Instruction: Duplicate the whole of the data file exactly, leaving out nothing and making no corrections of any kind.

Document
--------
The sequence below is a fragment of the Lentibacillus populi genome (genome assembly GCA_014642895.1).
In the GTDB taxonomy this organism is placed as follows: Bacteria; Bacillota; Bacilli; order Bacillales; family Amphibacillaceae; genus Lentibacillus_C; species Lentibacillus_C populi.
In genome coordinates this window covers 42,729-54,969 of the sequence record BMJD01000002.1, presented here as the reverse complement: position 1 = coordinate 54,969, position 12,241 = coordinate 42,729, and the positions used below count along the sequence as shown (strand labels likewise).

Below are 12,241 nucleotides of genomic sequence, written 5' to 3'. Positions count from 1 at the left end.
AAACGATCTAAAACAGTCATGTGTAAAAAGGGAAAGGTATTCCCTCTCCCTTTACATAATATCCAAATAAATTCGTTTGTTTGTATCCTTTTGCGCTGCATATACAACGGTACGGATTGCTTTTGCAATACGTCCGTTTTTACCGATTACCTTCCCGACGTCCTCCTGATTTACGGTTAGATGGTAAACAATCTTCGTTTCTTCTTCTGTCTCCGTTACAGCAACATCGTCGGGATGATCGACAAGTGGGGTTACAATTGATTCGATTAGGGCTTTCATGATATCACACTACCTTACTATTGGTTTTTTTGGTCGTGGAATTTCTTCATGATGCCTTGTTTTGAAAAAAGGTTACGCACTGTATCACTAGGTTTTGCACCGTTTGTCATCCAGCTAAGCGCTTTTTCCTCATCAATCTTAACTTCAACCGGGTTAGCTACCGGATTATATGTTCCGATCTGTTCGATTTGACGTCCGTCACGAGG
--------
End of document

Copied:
The sequence below is a fragment of the Lentibacillus populi genome (genome assembly GCA_014642895.1).
In the GTDB taxonomy this organism is placed as follows: Bacteria; Bacillota; Bacilli; order Bacillales; family Amphibacillaceae; genus Lentibacillus_C; species Lentibacillus_C populi.
In genome coordinates this window covers 42,729-54,969 of the sequence record BMJD01000002.1, presented here as the reverse complement: position 1 = coordinate 54,969, position 12,241 = coordinate 42,729, and the positions used below count along the sequence as shown (strand labels likewise).

Below are 12,241 nucleotides of genomic sequence, written 5' to 3'. Positions count from 1 at the left end.
AAACGATCTAAAACAGTCATGTGTAAAAAGGGAAAGGTATTCCCTCTCCCTTTACATAATATCCAAATAAATTCGTTTGTTTGTATCCTTTTGCGCTGCATATACAACGGTACGGATTGCTTTTGCAATACGTCCGTTTTTACCGATTACCTTCCCGACGTCCTCCTGATTTACGGTTAGATGGTAAACAATCTTCGTTTCTTCTTCTGTCTCCGTTACAGCAACATCGTCGGGATGATCGACAAGTGGGGTTACAATTGATTCGATTAGGGCTTTCATGATATCACACTACCTTACTATTGGTTTTTTTGGTCGTGGAATTTCTTCATGATGCCTTGTTTTGAAAAAAGGTTACGCACTGTATCACTAGGTTTTGCACCGTTTGTCATCCAGCTAAGCGCTTTTTCCTCATCAATCTTAACTTCAACCGGGTTAGCTACCGGATTATATGTTCCGATCTGTTCGATTTGACGTCCGTCACGAGG